parameters
   Peter: By flipping this switch, it'll help some of the time and hurt
          some of the time.
   <Kai> isn't it exactly the ability to output on different output
         environments that makes this feature necessary?
   Peter: I read e-documents on this thing (iphone) all the time. And I
          change the font size all the time.
   Peter: The author isn't thinking of that
   Peter: I don't want us to target the weird thing that happens on my
          computer. I want to target the general problem.

Meeting closed.

<smfr> TabAtkins: i think a big unresolved transform issue is how they
        apply to inlines
<TabAtkins> smfr: Yes, indeed.  Should we talk about that during the FXTF
             meeting on Thursday, or what?
<smfr> TabAtkins: i think the css-wg is more likely to have useful input
<TabAtkins> Ok.  I'll push it on the agenda tomorrow.
<smfr> if it's later afternoon i could join
<TabAtkins> The question is between transform-each-box or
             transform-bounding-box, right?
<TabAtkins> kk
<smfr> options are:
<smfr> 1. disallow transforms on inlines
<smfr> 2. transform the bounding box
<smfr> 3. transform line boxes somehow
<TabAtkins> kk
<smfr> 4. transform each bit like gecko does
<smfr> 5. maybe others
<TabAtkins> Oh, right, (4) is different because of, frex, bidi mixes within
             a line?
<smfr> right
<smfr> i'm tempted to suggest `
<smfr> er, 1
<TabAtkins> Yeah, that might be the best.
<smfr> authors can use inline-box if they have to
<arron> I think 1 would be best too
<TabAtkins> We resolved on "just don't allow it on inline" for column spans
             in multicol, so it seems like we're comfortable with that.
<smfr> sweet

<TabAtkins> smfr: Any thought on radial gradient canonical forms, while I
             have you here?
<smfr> no, i haven't studied the radial gradients spec yet
<smfr> saw your emails tho
<TabAtkins> Did you read my email from yesterday?
<smfr> i saw it, then saw the second one so didn't read the first one
        entirely ;)
<smfr> TabAtkins: i don't quite grok the start point + angle form
<TabAtkins> Okay, so here's how it works.
<smfr> you say the end point is the start rotated around the middle, but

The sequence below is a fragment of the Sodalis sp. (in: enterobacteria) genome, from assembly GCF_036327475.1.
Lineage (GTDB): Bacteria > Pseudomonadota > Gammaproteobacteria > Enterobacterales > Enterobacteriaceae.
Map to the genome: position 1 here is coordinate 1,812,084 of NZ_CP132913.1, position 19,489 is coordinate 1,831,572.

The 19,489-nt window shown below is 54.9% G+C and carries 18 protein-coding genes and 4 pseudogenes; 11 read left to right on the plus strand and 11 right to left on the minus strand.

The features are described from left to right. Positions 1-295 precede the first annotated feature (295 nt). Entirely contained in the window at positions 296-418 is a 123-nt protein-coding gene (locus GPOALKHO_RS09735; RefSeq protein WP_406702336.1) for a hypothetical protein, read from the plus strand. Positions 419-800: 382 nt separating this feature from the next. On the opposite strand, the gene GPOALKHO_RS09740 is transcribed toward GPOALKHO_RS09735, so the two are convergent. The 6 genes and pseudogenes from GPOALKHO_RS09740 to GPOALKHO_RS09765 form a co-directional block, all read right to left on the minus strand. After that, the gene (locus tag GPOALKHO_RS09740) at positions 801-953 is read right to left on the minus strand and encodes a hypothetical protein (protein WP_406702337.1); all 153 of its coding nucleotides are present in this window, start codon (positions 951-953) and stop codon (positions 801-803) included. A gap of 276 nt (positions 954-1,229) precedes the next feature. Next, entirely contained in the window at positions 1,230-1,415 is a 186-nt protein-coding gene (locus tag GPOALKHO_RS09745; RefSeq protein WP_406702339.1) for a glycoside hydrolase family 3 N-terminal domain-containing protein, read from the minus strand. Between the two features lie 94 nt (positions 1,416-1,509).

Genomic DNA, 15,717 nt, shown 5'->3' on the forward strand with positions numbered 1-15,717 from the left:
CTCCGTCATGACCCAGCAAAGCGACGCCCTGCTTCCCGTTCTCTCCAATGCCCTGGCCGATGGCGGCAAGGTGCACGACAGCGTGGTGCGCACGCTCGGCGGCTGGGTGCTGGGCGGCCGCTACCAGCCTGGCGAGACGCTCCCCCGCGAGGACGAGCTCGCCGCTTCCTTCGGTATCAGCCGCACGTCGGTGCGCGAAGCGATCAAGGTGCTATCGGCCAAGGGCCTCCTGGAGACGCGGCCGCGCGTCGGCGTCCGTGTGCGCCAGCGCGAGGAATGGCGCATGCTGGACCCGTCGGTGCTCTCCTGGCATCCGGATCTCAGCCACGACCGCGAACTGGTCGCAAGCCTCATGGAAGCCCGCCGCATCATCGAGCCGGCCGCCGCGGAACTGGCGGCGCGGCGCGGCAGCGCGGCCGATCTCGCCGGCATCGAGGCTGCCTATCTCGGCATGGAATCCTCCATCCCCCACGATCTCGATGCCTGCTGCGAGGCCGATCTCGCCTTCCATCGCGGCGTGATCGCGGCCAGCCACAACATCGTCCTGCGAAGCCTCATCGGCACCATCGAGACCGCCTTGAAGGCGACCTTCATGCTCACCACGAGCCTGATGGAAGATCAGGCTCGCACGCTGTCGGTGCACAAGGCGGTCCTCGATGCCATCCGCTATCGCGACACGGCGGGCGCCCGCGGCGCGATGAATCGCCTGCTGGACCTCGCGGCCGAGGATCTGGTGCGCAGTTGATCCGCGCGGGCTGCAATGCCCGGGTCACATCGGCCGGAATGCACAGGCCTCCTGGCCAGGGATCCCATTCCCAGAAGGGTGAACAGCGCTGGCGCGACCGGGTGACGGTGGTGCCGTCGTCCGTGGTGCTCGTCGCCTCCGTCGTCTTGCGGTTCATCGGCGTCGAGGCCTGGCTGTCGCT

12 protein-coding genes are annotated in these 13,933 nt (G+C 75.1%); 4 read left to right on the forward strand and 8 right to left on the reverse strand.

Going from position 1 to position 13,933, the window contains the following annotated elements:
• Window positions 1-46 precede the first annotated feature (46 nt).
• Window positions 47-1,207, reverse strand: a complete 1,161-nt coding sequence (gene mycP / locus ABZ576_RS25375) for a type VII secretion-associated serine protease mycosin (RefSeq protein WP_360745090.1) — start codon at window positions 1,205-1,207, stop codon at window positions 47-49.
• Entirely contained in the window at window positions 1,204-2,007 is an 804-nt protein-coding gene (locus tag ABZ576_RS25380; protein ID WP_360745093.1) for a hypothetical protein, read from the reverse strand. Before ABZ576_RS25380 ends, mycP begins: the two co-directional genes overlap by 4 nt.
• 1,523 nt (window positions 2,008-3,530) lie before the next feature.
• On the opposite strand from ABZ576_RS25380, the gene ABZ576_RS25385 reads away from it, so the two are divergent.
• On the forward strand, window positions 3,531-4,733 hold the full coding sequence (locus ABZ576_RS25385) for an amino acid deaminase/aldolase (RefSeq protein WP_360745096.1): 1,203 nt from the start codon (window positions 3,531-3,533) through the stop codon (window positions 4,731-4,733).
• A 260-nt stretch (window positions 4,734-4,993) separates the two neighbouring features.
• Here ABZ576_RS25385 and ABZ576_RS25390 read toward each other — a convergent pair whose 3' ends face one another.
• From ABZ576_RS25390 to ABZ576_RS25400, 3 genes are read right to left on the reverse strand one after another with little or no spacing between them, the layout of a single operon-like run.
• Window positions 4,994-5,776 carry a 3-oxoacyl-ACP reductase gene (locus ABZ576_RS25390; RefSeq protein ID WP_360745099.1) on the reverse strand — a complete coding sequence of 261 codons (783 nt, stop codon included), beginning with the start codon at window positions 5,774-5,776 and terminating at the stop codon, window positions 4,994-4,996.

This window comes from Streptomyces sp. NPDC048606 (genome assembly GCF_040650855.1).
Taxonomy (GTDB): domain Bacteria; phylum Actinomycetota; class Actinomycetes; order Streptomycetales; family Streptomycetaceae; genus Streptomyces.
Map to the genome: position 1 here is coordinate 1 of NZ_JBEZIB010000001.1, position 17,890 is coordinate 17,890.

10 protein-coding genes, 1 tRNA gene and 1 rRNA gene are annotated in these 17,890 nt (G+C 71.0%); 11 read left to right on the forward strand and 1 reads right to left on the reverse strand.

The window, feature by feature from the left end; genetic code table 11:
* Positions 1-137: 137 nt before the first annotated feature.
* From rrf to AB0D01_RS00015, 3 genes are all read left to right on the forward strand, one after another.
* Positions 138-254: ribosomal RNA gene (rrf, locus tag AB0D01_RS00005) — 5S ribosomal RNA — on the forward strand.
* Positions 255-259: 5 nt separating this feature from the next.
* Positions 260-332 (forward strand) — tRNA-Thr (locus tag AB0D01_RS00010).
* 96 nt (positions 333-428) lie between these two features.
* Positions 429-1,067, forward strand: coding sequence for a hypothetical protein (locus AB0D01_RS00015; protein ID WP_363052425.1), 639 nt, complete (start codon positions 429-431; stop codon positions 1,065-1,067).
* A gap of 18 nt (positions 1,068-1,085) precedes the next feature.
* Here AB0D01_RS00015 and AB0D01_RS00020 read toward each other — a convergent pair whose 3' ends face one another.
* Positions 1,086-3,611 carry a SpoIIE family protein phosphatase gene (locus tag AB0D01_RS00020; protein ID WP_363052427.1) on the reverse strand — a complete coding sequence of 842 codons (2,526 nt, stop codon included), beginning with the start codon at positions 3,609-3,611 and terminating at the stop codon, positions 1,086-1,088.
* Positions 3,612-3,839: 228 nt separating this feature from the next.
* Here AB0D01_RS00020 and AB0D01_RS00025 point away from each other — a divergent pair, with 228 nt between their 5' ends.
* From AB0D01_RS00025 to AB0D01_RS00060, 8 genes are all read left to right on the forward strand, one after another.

that's not true if there's an angle
<TabAtkins> Right.  What you do is, first, draw the reference line from
             the start point to the rotated end point.
<TabAtkins> Then, rotate the reference line *around the center of the box*
             by the angle.
<smfr> ok, so 2 things affect the final slant
<smfr> the points, and the angle
<TabAtkins> Then the gradient start is the "point on the reference line
             where a line drawn perpeendicular intersects X corner", etc.
<TabAtkins> Yes, they work together, and have good behavior for their
             defaults.
<smfr> hmm, that sounds more complicated
<smfr> and it doesn't address the use of the explicit start/end points
        which places the gradient over some sub-rect
<TabAtkins> Only because the combination of both a ref-line and an angle
             is strictly unnecessary.  It's only specced that way so that
             the two cases are specific instances of a general case, and
             can be transitioneed together.
<TabAtkins> smfr: I don't know if that's actually a use-case.  I've
             never had to do that.
<TabAtkins> And I made myself a gradient-image generator in PHP, so I
             used gradients pretty freely in designs.
<TabAtkins> 95% of use-cases, I think, can be addressed solely with
             either an angle, or a box-cardinal direction.
<TabAtkins> I'd be fine with just speccing both of those as separate
             functions, but if I can make a single function do them both
             without a lot of hassle, then I'd prefer to.
<TabAtkins> I'd like to align whatever solution I do for linear gradients
             with a similar solution for radials, though.  Radials are a
             much harder problem.
<TabAtkins> Anyway, let me post that email to the list.
<smfr> k
<TabAtkins> k, sent.  now, off to dinner for a few hours.
<TabAtkins> bradk_: Check out the email too.  I think the model I propose
             for linear gradients has roughly equivalent power to yours,
             but more continuous behavior and less abstraction.
<TabAtkins> bradk_: I still don't like the mode where you pretend that
             the angle is relative to a unit box and then transform it.
             But this one, where a bare angle is relative to a horizontal
             line and thus gives us the algebra-inspired behavior, still
             seems cool.
<bradk_> Tab, I see it the other way around, where the keyword just turns
          off the bit that prevents the angle from stretching as the box
          stretches.
Received on Tuesday, 16 November 2010 23:44:15 GMT